Independent Welsh minting never amounted to very much. Of course Norman and English rulers established mints in various parts of Wales. Later the regional mints were later closed down but in 1637 a branch of the Tower Mint was established at Aberystwyth Castle. Its main purpose was to handle locally mined supplies of silver during a decade when the London mint was busy coining vast amounts of silver brought from Spain.

It should also be noted that although the native Welsh rulers did not go in for minting in a substantial way their Celtic forebears, at least in the part of Britain that subsequently became England, were considerably more active, as is shown in a book, by my father Glyn Davies, on the history of money which has a short section on the significance of Celtic coinage.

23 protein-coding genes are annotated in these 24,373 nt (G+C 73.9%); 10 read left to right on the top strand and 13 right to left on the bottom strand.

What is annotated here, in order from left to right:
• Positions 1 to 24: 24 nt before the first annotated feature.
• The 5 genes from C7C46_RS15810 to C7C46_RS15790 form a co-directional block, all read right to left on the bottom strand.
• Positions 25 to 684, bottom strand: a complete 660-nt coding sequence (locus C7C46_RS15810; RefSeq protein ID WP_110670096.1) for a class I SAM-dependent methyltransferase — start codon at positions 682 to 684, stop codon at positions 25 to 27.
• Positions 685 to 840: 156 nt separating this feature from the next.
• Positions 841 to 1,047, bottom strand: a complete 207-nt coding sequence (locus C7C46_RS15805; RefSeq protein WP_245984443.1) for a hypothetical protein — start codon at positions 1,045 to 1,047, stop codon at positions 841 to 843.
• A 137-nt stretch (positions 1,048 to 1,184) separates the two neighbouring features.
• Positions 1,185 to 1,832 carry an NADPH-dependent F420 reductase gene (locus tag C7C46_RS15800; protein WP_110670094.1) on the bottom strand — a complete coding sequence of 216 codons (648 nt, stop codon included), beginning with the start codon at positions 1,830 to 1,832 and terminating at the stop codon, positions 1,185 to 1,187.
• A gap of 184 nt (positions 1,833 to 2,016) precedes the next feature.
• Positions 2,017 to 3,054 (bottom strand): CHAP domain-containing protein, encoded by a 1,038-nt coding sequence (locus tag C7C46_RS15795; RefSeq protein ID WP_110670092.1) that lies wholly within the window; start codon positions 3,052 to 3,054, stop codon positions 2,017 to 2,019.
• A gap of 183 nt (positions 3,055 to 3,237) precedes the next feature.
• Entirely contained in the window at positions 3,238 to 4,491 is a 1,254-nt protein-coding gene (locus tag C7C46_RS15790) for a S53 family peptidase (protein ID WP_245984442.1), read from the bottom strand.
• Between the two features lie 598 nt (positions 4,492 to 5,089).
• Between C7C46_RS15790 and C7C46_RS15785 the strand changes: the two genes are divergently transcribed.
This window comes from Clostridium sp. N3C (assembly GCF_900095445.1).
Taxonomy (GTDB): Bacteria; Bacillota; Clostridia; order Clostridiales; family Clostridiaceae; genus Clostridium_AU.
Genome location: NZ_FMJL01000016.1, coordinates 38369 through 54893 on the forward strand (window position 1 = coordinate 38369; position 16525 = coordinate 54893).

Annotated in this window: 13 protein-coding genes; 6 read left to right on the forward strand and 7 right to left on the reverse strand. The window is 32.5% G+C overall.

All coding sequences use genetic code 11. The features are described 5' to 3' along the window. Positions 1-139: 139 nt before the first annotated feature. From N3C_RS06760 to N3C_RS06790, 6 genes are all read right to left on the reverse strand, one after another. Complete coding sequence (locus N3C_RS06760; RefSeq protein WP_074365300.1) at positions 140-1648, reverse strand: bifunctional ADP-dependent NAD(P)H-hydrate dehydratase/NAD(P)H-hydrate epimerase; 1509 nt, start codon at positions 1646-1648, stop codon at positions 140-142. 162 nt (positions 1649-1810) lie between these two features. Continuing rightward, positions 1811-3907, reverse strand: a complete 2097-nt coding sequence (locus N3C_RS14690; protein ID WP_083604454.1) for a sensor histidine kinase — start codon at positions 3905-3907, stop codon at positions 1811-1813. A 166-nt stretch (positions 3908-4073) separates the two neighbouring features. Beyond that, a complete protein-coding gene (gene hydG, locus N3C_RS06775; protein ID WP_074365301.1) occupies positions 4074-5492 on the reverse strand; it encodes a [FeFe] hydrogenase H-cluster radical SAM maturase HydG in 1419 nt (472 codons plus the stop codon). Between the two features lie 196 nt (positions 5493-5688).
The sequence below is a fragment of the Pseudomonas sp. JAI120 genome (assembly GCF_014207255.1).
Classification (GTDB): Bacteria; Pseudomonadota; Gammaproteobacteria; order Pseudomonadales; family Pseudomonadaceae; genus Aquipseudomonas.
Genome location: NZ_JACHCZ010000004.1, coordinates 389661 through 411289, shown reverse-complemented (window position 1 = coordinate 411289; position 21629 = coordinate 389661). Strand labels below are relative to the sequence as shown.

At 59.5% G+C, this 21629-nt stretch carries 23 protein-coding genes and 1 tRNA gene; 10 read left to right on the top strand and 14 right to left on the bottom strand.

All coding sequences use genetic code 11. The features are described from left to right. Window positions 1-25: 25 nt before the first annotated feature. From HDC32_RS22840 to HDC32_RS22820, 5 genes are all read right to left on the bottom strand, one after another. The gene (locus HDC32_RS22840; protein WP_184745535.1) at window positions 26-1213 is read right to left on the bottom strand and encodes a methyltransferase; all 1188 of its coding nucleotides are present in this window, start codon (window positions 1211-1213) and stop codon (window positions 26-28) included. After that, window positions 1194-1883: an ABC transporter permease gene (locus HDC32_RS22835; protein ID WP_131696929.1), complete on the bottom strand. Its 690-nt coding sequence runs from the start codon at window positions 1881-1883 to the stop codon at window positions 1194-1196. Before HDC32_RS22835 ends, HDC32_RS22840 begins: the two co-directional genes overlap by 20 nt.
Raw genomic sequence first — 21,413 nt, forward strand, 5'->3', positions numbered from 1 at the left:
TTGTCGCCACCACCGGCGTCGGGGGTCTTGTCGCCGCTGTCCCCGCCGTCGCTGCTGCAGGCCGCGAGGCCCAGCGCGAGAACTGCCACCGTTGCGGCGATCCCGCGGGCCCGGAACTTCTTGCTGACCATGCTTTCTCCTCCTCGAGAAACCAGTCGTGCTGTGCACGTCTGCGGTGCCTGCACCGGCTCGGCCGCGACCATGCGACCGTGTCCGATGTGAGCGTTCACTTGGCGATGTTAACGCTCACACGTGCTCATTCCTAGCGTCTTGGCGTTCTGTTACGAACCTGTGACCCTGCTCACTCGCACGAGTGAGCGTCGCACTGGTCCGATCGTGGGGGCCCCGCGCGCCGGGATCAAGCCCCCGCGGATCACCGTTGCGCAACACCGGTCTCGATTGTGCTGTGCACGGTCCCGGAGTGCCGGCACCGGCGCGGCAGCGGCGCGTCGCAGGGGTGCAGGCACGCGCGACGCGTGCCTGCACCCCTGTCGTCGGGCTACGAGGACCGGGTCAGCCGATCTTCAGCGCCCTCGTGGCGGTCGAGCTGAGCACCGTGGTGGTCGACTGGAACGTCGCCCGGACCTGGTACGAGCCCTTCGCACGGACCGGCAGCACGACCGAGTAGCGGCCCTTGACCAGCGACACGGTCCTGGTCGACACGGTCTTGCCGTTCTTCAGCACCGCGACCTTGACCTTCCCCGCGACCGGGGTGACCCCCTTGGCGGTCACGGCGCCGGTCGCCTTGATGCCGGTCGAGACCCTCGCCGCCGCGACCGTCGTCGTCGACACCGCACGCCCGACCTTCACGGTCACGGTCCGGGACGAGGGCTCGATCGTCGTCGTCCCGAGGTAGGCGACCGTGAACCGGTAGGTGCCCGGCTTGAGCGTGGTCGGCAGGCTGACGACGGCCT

Davies, Glyn. A history of money from ancient times to the present day, 3rd ed. Cardiff: University of Wales Press, 2002. 720 pages. Paperback: ISBN 0 7083 1717 0. Hardback: ISBN 0 7083 1773 1.

It seems that independent Welsh minting never amounted to very much. Of course Norman and English rulers established mints in various parts of Wales and since the English conquest the history of money in Wales has been inextricably bound up with English history in general. Nevertheless Wales did have an important part to play in the development of token coinage and drovers banks in the early stages of the Industrial Revolution.

Coins, Tokens and Banknotes in Wales

From the Industrial Revolution onwards